Last night I started writing the intro to the third chapter of my book. Then I got interrupted and wasn’t able to come back to it. There was a 50/50 chance, I knew, that I might forget what I was working on. Fortunately, it seems to have stuck with me.
Don’t you hate it when you have an idea and you can’t write it down, and then you lose it? I’m serious when I say I’ve probably written dozens of books over the years…in my head. I have to work on the “writing it down” part.
I actually dreamed the entire plot of a novel back in 2003. It was Thanksgiving weekend and I woke up with the entire thing in my head, from start to finish. And oddly enough, I’ve never forgotten the plot. It’s as fresh today as it was back then. One of these days I’m going to write it out and publish it.
I’m a Star Wars fan, but I wouldn’t call myself a “hard-core”. I like the movies and have sporadically gotten into some of the “expanded universe” stuff. Every now and then, I’ll get the Star Wars bug to delve into that franchise a bit more than usual. With all the news about the upcoming sequel trilogy, I’ve gotten that bug again – but in a different way this time. To be honest, I’m still processing what Disney’s purchase of LucasFilm and the furthering of the franchise actually means. As a way to figure out what is what, let’s explore what’s happening with the Star Wars franchise and the potential results from it.
I confessed to my coach last week that I was frustrated with my book’s outline. I need to prepare the first four chapters to submit to a agent. From my perspective, the first four chapters are the least interesting, and yet they’re absolutely critical.
My coach stepped in and pointed out that by subtly changing my viewpoint, I can make those dull chapters more interesting. It was almost too simple. All of a sudden I looked at my outline with a new set of eyes. I didn’t need to rewrite the outline or change things around in the book–I just needed a new approach.
And here I thought I wouldn’t have anything to write about today!
I love when people reach out to me. Truly, it gives me great satisfaction to know that something that I’ve written or helped put together inspires enough of a response in a person for them to contact me directly. So, you can imagine my surprise and delight when I received a direct PM this morning on Goodreads by a man we’ll call Sam the Scam.
Sam didn’t have a name I was familiar with, but boy, did he have a lot of great things to say about me! Just look at this:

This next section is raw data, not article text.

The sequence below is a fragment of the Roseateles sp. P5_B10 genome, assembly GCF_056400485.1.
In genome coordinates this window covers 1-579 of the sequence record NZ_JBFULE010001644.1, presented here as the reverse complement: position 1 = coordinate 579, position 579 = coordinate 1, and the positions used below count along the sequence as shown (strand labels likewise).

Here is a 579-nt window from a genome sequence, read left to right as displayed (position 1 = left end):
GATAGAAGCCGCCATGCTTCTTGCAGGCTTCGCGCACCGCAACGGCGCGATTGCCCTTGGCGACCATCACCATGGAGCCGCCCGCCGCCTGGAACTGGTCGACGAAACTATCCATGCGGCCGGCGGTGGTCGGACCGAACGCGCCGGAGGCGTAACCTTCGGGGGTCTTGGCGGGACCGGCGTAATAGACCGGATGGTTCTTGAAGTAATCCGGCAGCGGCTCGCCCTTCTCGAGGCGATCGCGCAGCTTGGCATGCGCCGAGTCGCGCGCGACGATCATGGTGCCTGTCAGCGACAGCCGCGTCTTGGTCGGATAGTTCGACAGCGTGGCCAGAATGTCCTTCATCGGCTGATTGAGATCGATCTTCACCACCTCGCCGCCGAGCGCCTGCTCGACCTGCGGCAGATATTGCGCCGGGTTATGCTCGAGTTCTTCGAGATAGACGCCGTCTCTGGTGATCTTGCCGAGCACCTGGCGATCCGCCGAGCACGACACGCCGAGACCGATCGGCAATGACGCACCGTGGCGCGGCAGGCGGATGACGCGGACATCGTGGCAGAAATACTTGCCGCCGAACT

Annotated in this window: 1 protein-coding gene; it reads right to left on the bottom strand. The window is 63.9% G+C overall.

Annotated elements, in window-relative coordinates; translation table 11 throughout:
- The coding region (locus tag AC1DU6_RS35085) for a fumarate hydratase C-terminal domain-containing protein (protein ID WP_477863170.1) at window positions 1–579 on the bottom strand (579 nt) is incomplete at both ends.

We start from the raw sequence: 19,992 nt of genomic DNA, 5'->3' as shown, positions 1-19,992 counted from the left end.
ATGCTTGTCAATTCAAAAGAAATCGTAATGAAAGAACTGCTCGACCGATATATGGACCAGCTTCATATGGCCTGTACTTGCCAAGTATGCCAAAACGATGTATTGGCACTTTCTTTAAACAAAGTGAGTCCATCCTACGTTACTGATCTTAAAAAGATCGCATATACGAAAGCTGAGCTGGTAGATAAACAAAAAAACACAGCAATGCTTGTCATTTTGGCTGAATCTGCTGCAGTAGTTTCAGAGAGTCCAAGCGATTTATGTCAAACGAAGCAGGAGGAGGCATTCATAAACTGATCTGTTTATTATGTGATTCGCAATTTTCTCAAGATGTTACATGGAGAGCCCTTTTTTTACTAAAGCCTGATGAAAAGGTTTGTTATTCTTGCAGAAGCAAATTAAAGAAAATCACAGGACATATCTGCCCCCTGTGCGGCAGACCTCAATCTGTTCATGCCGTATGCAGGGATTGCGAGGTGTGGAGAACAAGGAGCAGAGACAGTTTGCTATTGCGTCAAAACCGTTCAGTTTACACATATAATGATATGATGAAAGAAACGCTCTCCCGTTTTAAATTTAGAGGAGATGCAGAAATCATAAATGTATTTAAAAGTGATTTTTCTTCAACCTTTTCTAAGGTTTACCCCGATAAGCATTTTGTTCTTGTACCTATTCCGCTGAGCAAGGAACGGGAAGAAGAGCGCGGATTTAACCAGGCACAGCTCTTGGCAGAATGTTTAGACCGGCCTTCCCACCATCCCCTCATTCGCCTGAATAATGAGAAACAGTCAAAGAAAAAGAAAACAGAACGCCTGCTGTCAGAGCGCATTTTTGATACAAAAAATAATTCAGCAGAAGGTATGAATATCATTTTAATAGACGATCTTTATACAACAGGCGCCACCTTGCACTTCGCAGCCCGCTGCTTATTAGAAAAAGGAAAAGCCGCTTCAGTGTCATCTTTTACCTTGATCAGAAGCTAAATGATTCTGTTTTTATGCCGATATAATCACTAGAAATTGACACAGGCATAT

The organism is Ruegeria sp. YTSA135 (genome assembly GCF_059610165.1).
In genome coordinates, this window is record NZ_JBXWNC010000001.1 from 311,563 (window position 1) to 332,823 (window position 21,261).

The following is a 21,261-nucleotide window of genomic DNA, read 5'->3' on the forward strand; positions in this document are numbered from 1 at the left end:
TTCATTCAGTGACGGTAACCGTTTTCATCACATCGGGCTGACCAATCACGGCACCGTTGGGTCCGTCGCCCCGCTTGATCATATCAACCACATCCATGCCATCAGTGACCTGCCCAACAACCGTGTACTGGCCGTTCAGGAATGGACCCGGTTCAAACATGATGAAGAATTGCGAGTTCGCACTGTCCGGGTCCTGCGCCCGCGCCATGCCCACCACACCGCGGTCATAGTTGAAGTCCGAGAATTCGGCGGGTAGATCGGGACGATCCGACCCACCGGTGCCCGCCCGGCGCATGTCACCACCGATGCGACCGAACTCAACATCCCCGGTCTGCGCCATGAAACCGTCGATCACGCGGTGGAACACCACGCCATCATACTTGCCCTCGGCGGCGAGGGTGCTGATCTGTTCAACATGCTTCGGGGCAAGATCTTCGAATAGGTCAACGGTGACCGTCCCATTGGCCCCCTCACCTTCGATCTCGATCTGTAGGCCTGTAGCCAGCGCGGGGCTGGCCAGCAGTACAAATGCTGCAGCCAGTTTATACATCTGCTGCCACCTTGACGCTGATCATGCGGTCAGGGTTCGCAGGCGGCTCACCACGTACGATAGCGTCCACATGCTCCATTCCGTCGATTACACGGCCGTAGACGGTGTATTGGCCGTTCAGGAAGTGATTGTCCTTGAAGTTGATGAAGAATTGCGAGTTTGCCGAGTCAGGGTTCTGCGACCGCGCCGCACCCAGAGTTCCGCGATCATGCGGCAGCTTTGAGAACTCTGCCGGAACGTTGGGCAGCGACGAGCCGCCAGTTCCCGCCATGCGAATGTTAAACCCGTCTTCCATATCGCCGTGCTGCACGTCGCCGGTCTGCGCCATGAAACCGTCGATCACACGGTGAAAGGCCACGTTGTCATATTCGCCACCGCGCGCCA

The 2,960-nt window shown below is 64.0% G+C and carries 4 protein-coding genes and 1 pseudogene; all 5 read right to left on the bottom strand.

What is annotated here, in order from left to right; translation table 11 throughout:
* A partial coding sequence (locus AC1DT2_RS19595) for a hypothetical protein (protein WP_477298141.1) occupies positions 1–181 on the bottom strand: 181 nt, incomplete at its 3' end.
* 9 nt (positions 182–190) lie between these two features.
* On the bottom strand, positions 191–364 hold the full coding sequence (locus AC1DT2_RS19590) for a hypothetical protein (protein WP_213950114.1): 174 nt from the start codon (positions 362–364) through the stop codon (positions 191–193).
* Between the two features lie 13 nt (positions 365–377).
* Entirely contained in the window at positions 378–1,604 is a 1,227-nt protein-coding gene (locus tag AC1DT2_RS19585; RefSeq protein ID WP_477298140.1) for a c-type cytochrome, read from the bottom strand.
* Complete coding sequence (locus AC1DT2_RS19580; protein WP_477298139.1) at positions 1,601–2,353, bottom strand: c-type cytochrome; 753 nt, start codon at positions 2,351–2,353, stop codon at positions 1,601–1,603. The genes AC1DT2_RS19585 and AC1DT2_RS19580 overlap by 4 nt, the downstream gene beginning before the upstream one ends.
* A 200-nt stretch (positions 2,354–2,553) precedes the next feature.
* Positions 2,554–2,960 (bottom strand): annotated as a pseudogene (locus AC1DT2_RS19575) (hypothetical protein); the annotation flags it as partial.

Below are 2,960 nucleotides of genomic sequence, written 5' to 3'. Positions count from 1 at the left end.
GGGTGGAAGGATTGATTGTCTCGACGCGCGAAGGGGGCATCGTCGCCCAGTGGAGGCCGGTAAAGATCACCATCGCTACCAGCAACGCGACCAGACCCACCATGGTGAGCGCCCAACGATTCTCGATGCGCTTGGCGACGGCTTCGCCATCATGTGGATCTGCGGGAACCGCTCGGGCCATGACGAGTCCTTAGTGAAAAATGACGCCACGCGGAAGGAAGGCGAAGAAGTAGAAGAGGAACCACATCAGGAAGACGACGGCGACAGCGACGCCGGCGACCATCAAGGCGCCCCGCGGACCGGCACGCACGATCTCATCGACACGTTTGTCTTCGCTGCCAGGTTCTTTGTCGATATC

Hi Alex Hurst. I just want to say hi and introduce myself – I’m a huge fan of your books! Your dialogue is snappy and it’s like I could physically hear every word. Thank you so much for sharing your talent.
I have a business coach. As you might have read, I’ve been having trouble getting my book done. My book is tied to my business. I explained my challenges to my business coach, and by the time we ended our conversation I had much more clarity, along with a clear vision of how to proceed. My business coach is now my writing coach.
The benefit of having a coach is that he won’t hold back. He told me to refocus my efforts and head in a different direction, which is exactly what I needed.
A writing coach can be anyone, from a friend to a relative to a trusted colleague. The important thing is that you find someone who won’t be afraid to push you or challenge your ideas. The idea is to help you, not hinder you. Having someone who will keep you accountable and focused on your goals will only move you toward your end goal even faster.
I ordered a book last week and it arrived on Thursday. I’m almost done with it, and so last night I ordered another one so that I have a new book to start when I finish this one. They’re both business books by Alan Weiss and Marshall Goldsmith. (This is the third book I’ve read by Weiss and the 4th is due to arrive next week) The book I’m writing is nonfiction, and it centers around a philosophy I developed. Reading their books helps me to get my own book done.
I don’t think reading falls into my procrastination trap. I think this is more like research. However, I do find that I get lost in the books, to the extent that I’ve devoured several hundred pages in a few weeks. (I can read fiction much faster; nonfiction requires a different area of my brain, which is why I developed my own personal writing process)
On the one hand, I have tons of new ideas floating around my head. On the other hand, I haven’t done as much writing as I should have.